Who is/was your mentor? What was the best advice you ever received about writing?

I don’t have a mentor but I try to learn from every author I meet. The best advice I ever received about my writing was to make every word count. Because of that advice, I find I don’t slow down and give long, drawn-out descriptions or boring backstory but keep the action moving forward at all times.

You have written a book specifically for other authors about promoting one’s own writing? What inspired that?

I met a publisher, Dave Smitherman of Palari Books, who told me everywhere he went I had either just been there or I was going to be there. He was impressed with my marketing and promotion abilities and he asked me to write a book about it. The result was Take the Mystery out of Promoting Your Book. At the time I wrote it, I was traveling the country and doing quite a number of book store signings. Because of the Internet, I’ve been able to replace much of my time on the road with blog tours.

Take the mystery out

Are any of your scenes adapted from your life? (Wondering if your drive during the tornadoes will end up in a book)

Yes, and the tornado is right up there at the top! I was driving across Alabama a few years ago when I found myself between tornadoes–trees were across the Interstate, power was out, and it felt like I’d ended up in a scene from War of the Worlds. I used those images when I wrote The Tempest Murders; Ryan O’Clery has just learned that the serial killer he’s been trying to apprehend has targeted his lover and he is trying to reach her during Hurricane Irene before the killer gets to her.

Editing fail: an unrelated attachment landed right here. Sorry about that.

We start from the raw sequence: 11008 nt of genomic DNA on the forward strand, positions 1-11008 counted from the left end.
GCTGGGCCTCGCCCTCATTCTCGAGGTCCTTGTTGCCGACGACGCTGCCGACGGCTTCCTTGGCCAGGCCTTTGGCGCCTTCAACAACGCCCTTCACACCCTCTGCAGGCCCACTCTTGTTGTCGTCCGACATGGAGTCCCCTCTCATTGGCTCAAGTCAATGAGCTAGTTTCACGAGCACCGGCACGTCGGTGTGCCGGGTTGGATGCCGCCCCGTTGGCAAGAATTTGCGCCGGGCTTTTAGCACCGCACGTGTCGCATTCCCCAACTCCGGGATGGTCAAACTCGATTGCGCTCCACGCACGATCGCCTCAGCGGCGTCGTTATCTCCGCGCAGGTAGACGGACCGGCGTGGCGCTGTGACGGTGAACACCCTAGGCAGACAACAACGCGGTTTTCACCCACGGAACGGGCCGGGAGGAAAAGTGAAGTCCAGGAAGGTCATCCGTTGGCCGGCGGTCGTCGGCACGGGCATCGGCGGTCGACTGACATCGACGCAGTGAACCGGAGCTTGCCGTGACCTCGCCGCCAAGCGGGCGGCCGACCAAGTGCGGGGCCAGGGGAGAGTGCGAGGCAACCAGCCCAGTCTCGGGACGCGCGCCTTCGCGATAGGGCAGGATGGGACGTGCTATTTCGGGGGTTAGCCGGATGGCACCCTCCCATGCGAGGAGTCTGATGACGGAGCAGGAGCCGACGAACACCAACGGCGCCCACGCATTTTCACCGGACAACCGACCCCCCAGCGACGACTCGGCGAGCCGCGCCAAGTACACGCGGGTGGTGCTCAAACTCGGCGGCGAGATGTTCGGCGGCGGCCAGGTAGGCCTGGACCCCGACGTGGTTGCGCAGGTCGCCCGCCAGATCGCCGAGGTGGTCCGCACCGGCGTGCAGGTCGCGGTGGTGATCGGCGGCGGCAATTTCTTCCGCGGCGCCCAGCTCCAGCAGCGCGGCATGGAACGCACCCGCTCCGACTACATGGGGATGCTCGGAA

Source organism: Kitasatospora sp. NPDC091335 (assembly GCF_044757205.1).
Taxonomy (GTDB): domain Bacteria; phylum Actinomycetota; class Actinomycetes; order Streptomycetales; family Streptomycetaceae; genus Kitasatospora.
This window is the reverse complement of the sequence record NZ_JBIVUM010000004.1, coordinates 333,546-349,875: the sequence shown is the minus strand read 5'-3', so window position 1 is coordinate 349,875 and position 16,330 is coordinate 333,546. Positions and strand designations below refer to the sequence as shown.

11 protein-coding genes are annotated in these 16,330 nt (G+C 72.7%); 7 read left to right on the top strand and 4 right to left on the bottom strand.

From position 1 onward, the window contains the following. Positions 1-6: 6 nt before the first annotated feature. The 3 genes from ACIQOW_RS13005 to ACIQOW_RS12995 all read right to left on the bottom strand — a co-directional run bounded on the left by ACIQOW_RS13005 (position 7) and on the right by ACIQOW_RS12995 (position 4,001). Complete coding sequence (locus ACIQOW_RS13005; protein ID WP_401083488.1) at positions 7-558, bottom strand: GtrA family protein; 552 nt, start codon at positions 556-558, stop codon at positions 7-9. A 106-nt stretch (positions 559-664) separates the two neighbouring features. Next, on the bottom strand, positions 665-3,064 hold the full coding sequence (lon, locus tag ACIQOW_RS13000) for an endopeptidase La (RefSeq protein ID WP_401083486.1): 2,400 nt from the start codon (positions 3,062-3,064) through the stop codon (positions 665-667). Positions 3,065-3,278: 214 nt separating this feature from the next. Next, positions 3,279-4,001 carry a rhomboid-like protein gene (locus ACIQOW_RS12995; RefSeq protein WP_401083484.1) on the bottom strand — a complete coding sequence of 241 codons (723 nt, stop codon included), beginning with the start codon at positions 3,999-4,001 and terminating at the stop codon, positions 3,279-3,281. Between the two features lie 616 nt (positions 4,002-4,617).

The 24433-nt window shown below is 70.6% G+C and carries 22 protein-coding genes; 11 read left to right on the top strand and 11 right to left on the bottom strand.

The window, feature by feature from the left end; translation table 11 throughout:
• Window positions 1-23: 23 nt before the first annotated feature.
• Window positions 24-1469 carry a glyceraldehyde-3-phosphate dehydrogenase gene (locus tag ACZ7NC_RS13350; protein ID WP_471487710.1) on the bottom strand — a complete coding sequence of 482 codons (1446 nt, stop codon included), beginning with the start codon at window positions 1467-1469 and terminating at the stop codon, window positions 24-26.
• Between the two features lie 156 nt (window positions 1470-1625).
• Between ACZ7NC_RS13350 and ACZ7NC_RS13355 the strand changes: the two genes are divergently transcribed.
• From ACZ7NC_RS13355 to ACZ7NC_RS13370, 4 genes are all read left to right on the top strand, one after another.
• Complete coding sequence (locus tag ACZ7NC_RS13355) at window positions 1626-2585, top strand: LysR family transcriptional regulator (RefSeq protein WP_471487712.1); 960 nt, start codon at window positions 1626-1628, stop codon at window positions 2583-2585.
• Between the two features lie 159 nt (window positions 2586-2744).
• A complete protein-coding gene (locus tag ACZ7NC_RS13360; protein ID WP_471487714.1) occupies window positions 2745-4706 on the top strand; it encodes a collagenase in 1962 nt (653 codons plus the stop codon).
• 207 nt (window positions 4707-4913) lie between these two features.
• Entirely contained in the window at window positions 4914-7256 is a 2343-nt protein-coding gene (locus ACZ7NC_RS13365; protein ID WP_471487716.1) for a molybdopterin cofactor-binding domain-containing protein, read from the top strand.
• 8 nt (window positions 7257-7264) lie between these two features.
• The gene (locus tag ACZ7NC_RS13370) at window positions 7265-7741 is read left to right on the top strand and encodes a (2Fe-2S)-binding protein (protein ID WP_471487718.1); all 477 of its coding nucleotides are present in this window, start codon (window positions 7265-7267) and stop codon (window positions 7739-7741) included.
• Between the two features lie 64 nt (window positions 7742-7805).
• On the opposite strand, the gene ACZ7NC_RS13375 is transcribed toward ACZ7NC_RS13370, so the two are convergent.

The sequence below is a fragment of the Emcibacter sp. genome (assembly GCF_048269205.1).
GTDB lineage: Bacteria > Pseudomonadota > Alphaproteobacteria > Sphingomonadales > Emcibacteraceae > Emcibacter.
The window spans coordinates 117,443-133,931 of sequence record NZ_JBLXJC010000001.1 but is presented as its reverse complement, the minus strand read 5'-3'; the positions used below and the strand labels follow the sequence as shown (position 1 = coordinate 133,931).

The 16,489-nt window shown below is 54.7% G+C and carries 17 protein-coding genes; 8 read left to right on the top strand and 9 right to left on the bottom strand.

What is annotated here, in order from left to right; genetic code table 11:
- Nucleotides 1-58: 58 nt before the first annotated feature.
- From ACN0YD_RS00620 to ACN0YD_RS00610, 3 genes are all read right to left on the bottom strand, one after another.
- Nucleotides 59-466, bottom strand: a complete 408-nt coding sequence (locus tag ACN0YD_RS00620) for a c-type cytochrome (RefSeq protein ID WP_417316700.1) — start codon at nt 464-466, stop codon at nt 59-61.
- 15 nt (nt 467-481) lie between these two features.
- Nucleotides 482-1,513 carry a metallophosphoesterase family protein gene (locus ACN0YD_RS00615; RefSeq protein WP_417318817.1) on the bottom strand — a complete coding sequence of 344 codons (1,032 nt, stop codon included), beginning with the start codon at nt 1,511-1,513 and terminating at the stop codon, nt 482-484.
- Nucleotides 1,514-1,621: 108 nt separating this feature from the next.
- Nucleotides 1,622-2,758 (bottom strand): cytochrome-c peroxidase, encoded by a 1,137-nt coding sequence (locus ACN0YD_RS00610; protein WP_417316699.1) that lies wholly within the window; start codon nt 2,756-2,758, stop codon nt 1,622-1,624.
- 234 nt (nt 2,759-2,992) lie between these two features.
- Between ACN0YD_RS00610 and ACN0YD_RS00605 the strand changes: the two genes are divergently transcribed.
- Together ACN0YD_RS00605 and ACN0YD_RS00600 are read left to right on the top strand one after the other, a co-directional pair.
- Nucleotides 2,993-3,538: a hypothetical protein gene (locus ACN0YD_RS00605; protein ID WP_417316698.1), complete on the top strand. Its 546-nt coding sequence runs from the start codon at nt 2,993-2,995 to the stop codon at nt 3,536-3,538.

Have you, or would you ever write an autobiography?

I have been asked to write my autobiography many times. I’ve thought about it but if I do write it, I’ll need to be much older. And a lot of people would need to have passed away.

Your book covers are beautiful. Who designs them for you?

Thank you. The book covers are designed by various people, depending upon the storyline and which graphics artists is available at the time the book is in production. I’ve been very fortunate; sometimes I don’t get to see the covers until the book has been published, but I’ve never cringed in horror at one the way some of my author friends have done on occasion!

Describe your writing career in less than five words.

Determined, dedicated, long-term, ever-evolving, fulfilling.

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Thanks again Trish.  You are a fascinating individual, a talented author, and a wonderful person!

You will find all things p.m.terrell at the official site www.pmterrell.com as well as the following sites:

www.pmterrell.blogspot.com/

www.pmterrell.com/maryneely

www.publishersmarketplace.com/members/pmterrell/